Monday, September 7, 2009

We Are Five Ways a Man


The Dionne quintuplets were born May 28, 1934, five days after my grandfather. His birth was rather uneventful, comparatively. Elzire Dionne had suspected she was carrying twins; no one knew quintuplets were even possible. The girls are identical and were created from one single egg cell.

"The babies were kept in an ordinary wicker basket borrowed from the neighbors, with heated blankets. They were brought into the kitchen and set by the open door of the stove to keep warm. One by one, they were taken out of the basket and massaged with olive oil. Every two hours, for the first twenty-four, they were fed water sweetened with corn syrup. By the second day they were moved to a slightly larger laundry basket, and kept warm with hot-water bottles. They were watched constantly and often had to be roused. After the second day they were fed with "seven-twenty" formula: cow's milk, boiled water, two spoonfuls of corn syrup, and one or two drops of rum for a stimulant."

None of them were expected to live. The farming family had already birthed six children, one had died of pneumonia. Elzire, the mother, was 25 and had ten children. When they were four months old, custody of the Dionne girls was taken by the government of Ontario, to ensure their continued survival and probably to take some strain off of the family. A compound ("Dafoe Hospital and Nusery" after their physician) was built across the street from the family home.

"The compound had an outdoor playground designed to be a public observation area. It was surrounded by a covered arcade that allowed tourists to observe the sisters behind one-way screens. ... Every morning they dressed together in a big bathroom, had doses of orange juice and cod-liver oil, and then went to have their hair curled. They said a prayer before breakfast, a gong was sounded, and they ate breakfast in the dining room. After thirty minutes, they had to clear the table, even if they weren't done. At nine o'clock was their morning inspection with Dr. Dafoe. ... They bathed every day before dinner and put on their pajamas. Dinner was served at precisely six o'clock. Then, they went into the quiet playroom to say their evening prayers. Each girl had a color and a symbol to mark what was hers. Annette's color was red with a maple leaf. Cecile's color was green and her design a turkey. Emilie had white and a tulip, while Marie had blue and a teddy bear, and Yvonne had pink and a bluebird."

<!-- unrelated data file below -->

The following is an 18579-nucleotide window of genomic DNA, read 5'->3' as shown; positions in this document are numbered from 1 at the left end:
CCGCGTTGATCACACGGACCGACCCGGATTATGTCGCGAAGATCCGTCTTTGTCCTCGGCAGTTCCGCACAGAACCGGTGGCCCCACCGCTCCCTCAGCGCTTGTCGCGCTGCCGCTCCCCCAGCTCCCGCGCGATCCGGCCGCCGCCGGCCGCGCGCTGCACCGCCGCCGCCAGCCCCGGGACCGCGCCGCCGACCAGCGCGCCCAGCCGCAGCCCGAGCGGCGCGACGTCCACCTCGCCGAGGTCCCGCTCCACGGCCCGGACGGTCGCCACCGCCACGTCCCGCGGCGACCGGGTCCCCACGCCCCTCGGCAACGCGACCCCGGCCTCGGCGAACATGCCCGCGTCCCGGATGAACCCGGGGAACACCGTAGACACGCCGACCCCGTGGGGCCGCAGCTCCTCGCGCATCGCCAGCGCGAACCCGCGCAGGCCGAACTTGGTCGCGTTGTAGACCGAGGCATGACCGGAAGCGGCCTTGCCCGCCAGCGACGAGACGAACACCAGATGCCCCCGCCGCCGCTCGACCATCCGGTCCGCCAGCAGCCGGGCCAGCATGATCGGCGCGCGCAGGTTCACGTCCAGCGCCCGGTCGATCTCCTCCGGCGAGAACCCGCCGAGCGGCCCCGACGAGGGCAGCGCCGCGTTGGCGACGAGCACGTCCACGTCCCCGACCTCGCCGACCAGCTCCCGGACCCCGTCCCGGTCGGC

6,000 people a day visited the observation gallery that surrounded the outdoor playground.

From a blog on the quintuplets: "Supposedly, the darkness inside the viewing area, coupled with screens, would make it impossible for the Quints to know that they were being observed. But the quints caught on quickly - they might not have been able to see the tourists, but they certainly could hear them."

They're five moments in time. If we can overlap ourselves, it looks like this. We feel like him, her. We look like him, her. And different a minute later. They have the same face five ways, the exact same expressions, but individual timing. Questions about identity are often questions about timing - the parts of the self that are responsive are at the whim of the timing of the rest of the world, other people, events, the day. The ordering of events, the way they stack up, plays another role in how we respond. If it were possible to have simultaneous experience, they'd be one Dionne girl, five times.
Main Entry: un·can·ny
Pronunciation: \-ˈka-nē\
Function: adjective
Date: 1773


1 a : seeming to have a supernatural character or origin : eerie, mysterious b : being beyond what is normal or expected : suggesting superhuman or supernatural powers
Five times 10,300. Google image results for "Dionne Quintuplets."

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